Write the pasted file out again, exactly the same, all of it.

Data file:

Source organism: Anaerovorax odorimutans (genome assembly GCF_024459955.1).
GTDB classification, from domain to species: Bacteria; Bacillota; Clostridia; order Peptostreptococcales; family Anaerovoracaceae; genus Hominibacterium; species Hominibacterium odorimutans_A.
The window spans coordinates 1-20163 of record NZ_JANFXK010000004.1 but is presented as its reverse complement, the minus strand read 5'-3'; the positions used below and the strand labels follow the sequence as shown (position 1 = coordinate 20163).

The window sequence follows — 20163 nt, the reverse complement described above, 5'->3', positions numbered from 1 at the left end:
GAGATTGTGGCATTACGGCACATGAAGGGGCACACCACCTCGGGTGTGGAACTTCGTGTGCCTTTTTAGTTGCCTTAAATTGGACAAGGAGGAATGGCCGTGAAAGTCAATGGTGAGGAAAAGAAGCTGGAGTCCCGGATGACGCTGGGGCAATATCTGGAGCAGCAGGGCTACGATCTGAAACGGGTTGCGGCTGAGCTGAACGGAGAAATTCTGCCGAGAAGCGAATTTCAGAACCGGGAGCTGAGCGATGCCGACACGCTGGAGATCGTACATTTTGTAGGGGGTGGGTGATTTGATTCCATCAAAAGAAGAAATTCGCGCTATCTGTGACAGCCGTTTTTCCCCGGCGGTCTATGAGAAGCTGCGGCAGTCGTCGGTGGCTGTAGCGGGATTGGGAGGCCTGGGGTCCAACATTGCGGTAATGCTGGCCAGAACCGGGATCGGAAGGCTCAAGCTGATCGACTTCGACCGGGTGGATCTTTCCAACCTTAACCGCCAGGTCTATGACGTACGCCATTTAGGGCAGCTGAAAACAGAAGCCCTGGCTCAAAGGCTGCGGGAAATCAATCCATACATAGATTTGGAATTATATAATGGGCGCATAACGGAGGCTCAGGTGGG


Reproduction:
Source organism: Anaerovorax odorimutans (genome assembly GCF_024459955.1).
GTDB classification, from domain to species: Bacteria; Bacillota; Clostridia; order Peptostreptococcales; family Anaerovoracaceae; genus Hominibacterium; species Hominibacterium odorimutans_A.
The window spans coordinates 1-20163 of record NZ_JANFXK010000004.1 but is presented as its reverse complement, the minus strand read 5'-3'; the positions used below and the strand labels follow the sequence as shown (position 1 = coordinate 20163).

The window sequence follows — 20163 nt, the reverse complement described above, 5'->3', positions numbered from 1 at the left end:
GAGATTGTGGCATTACGGCACATGAAGGGGCACACCACCTCGGGTGTGGAACTTCGTGTGCCTTTTTAGTTGCCTTAAATTGGACAAGGAGGAATGGCCGTGAAAGTCAATGGTGAGGAAAAGAAGCTGGAGTCCCGGATGACGCTGGGGCAATATCTGGAGCAGCAGGGCTACGATCTGAAACGGGTTGCGGCTGAGCTGAACGGAGAAATTCTGCCGAGAAGCGAATTTCAGAACCGGGAGCTGAGCGATGCCGACACGCTGGAGATCGTACATTTTGTAGGGGGTGGGTGATTTGATTCCATCAAAAGAAGAAATTCGCGCTATCTGTGACAGCCGTTTTTCCCCGGCGGTCTATGAGAAGCTGCGGCAGTCGTCGGTGGCTGTAGCGGGATTGGGAGGCCTGGGGTCCAACATTGCGGTAATGCTGGCCAGAACCGGGATCGGAAGGCTCAAGCTGATCGACTTCGACCGGGTGGATCTTTCCAACCTTAACCGCCAGGTCTATGACGTACGCCATTTAGGGCAGCTGAAAACAGAAGCCCTGGCTCAAAGGCTGCGGGAAATCAATCCATACATAGATTTGGAATTATATAATGGGCGCATAACGGAGGCTCAGGTGGG